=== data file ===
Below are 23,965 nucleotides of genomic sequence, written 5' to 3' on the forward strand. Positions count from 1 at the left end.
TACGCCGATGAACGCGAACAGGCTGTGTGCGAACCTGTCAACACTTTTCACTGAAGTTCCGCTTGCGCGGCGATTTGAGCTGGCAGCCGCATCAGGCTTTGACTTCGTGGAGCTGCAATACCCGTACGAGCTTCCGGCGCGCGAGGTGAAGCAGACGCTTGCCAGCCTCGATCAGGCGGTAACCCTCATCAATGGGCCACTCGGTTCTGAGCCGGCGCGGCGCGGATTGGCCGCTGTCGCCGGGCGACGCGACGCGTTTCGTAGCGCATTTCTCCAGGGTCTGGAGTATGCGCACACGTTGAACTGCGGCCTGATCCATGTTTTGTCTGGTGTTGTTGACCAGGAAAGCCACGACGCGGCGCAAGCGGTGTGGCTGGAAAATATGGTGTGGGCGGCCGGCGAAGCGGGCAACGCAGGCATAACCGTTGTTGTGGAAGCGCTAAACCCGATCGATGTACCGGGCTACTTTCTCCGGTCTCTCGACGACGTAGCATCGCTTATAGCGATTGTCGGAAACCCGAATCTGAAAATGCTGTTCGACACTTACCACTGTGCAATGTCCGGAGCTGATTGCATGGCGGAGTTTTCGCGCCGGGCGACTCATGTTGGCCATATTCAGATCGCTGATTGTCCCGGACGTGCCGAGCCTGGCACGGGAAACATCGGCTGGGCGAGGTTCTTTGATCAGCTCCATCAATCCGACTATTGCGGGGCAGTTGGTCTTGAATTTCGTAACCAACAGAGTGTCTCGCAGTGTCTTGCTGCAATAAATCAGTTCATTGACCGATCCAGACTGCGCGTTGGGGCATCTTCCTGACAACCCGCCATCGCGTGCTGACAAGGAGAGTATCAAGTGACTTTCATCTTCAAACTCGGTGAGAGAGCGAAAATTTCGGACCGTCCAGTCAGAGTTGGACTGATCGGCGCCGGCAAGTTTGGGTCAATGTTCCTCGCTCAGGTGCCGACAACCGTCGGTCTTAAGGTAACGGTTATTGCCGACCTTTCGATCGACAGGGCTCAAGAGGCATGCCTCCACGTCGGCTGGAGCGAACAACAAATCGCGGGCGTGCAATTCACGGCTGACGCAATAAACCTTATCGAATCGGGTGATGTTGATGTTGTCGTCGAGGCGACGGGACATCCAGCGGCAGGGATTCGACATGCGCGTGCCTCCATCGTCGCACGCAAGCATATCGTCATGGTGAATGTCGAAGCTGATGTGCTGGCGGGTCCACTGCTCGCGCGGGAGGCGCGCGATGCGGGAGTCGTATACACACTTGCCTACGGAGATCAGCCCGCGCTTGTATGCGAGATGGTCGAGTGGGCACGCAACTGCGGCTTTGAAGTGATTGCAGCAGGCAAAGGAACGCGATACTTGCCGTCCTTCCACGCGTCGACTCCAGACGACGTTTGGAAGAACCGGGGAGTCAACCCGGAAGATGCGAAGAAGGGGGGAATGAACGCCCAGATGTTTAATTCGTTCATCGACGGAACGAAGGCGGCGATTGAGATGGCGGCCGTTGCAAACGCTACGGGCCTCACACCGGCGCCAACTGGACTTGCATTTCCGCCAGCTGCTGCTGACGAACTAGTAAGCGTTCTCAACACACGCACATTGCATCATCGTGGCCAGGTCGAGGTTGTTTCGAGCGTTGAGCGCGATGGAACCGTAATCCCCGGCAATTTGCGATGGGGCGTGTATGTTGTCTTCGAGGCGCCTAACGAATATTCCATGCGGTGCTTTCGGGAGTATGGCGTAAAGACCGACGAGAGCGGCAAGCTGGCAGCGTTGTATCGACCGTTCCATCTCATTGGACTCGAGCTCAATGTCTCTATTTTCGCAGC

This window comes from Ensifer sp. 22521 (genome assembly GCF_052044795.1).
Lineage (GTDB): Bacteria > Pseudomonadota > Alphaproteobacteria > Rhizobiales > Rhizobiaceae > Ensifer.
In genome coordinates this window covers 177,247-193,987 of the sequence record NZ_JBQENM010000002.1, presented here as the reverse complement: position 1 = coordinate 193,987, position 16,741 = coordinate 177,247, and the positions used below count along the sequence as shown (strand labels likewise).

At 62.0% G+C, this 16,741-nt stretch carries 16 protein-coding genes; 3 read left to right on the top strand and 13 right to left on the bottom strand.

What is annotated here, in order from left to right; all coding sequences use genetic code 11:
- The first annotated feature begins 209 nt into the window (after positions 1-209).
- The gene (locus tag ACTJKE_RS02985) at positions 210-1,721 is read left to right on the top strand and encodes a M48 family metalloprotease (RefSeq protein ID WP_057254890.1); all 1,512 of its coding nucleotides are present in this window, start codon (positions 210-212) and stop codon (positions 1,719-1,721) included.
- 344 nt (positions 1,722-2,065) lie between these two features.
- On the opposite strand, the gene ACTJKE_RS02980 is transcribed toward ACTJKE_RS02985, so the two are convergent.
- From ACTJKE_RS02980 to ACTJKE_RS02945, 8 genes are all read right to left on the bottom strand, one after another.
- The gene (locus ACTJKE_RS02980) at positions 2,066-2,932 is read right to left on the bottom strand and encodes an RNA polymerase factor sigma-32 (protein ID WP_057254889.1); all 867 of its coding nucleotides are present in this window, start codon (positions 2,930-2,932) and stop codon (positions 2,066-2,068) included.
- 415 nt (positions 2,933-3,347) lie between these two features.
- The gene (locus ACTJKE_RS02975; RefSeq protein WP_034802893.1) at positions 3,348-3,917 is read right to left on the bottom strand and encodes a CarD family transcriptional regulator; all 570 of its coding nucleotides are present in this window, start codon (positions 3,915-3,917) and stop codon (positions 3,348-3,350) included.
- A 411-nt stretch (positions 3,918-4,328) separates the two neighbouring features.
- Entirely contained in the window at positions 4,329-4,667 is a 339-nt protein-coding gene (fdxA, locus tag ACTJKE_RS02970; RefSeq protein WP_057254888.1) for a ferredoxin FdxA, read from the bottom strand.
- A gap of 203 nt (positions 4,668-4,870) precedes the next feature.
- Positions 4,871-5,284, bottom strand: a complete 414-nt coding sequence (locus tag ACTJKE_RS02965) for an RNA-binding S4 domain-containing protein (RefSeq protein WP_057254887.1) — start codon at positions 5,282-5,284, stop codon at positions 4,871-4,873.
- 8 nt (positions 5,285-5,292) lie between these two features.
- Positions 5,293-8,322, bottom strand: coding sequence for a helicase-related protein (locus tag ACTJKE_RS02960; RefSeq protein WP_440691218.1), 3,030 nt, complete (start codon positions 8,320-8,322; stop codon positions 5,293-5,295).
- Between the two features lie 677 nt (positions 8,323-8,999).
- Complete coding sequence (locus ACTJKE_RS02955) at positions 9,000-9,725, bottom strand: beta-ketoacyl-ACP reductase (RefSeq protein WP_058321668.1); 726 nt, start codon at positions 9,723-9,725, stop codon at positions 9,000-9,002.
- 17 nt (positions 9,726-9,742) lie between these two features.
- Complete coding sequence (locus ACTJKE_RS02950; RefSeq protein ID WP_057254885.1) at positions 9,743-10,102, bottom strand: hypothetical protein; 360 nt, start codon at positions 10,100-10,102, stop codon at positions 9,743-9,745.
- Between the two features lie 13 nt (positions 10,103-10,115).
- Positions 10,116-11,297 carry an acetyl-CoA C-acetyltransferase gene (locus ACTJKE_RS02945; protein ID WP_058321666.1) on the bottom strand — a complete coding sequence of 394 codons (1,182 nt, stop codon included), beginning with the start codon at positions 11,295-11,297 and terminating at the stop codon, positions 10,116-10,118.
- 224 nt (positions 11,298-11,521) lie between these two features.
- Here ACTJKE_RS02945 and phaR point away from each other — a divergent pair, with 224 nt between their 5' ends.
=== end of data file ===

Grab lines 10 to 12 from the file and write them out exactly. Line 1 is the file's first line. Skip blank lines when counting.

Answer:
- 344 nt (positions 1,722-2,065) lie between these two features.
- On the opposite strand, the gene ACTJKE_RS02980 is transcribed toward ACTJKE_RS02985, so the two are convergent.
- From ACTJKE_RS02980 to ACTJKE_RS02945, 8 genes are all read right to left on the bottom strand, one after another.